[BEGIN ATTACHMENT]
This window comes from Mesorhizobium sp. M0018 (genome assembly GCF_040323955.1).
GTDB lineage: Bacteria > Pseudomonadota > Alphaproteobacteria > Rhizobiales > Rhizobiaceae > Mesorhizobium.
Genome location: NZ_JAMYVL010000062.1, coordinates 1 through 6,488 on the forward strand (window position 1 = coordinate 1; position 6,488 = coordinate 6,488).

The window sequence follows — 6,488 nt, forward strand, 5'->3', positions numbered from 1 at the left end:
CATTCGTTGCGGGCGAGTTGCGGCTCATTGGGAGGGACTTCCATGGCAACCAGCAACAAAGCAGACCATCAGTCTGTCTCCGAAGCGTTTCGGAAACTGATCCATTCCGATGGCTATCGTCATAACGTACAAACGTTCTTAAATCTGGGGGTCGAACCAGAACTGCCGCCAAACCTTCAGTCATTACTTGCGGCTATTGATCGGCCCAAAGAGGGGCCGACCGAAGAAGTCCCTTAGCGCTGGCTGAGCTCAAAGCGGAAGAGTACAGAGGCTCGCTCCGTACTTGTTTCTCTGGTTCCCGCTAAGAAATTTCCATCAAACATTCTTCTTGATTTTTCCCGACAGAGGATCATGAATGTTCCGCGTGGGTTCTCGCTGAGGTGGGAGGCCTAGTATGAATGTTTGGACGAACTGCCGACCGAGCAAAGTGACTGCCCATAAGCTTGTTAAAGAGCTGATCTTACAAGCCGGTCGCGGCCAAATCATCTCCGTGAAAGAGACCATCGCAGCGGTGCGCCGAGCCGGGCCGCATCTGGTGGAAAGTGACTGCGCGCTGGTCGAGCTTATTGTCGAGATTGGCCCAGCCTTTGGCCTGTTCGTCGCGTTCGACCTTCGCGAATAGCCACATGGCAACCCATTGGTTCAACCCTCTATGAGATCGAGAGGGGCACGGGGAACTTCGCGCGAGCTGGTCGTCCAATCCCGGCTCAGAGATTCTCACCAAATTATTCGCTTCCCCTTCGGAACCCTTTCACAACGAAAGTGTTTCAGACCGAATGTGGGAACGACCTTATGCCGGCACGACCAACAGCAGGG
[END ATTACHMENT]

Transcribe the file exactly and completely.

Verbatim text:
This window comes from Mesorhizobium sp. M0018 (genome assembly GCF_040323955.1).
GTDB lineage: Bacteria > Pseudomonadota > Alphaproteobacteria > Rhizobiales > Rhizobiaceae > Mesorhizobium.
Genome location: NZ_JAMYVL010000062.1, coordinates 1 through 6,488 on the forward strand (window position 1 = coordinate 1; position 6,488 = coordinate 6,488).

The window sequence follows — 6,488 nt, forward strand, 5'->3', positions numbered from 1 at the left end:
CATTCGTTGCGGGCGAGTTGCGGCTCATTGGGAGGGACTTCCATGGCAACCAGCAACAAAGCAGACCATCAGTCTGTCTCCGAAGCGTTTCGGAAACTGATCCATTCCGATGGCTATCGTCATAACGTACAAACGTTCTTAAATCTGGGGGTCGAACCAGAACTGCCGCCAAACCTTCAGTCATTACTTGCGGCTATTGATCGGCCCAAAGAGGGGCCGACCGAAGAAGTCCCTTAGCGCTGGCTGAGCTCAAAGCGGAAGAGTACAGAGGCTCGCTCCGTACTTGTTTCTCTGGTTCCCGCTAAGAAATTTCCATCAAACATTCTTCTTGATTTTTCCCGACAGAGGATCATGAATGTTCCGCGTGGGTTCTCGCTGAGGTGGGAGGCCTAGTATGAATGTTTGGACGAACTGCCGACCGAGCAAAGTGACTGCCCATAAGCTTGTTAAAGAGCTGATCTTACAAGCCGGTCGCGGCCAAATCATCTCCGTGAAAGAGACCATCGCAGCGGTGCGCCGAGCCGGGCCGCATCTGGTGGAAAGTGACTGCGCGCTGGTCGAGCTTATTGTCGAGATTGGCCCAGCCTTTGGCCTGTTCGTCGCGTTCGACCTTCGCGAATAGCCACATGGCAACCCATTGGTTCAACCCTCTATGAGATCGAGAGGGGCACGGGGAACTTCGCGCGAGCTGGTCGTCCAATCCCGGCTCAGAGATTCTCACCAAATTATTCGCTTCCCCTTCGGAACCCTTTCACAACGAAAGTGTTTCAGACCGAATGTGGGAACGACCTTATGCCGGCACGACCAACAGCAGGG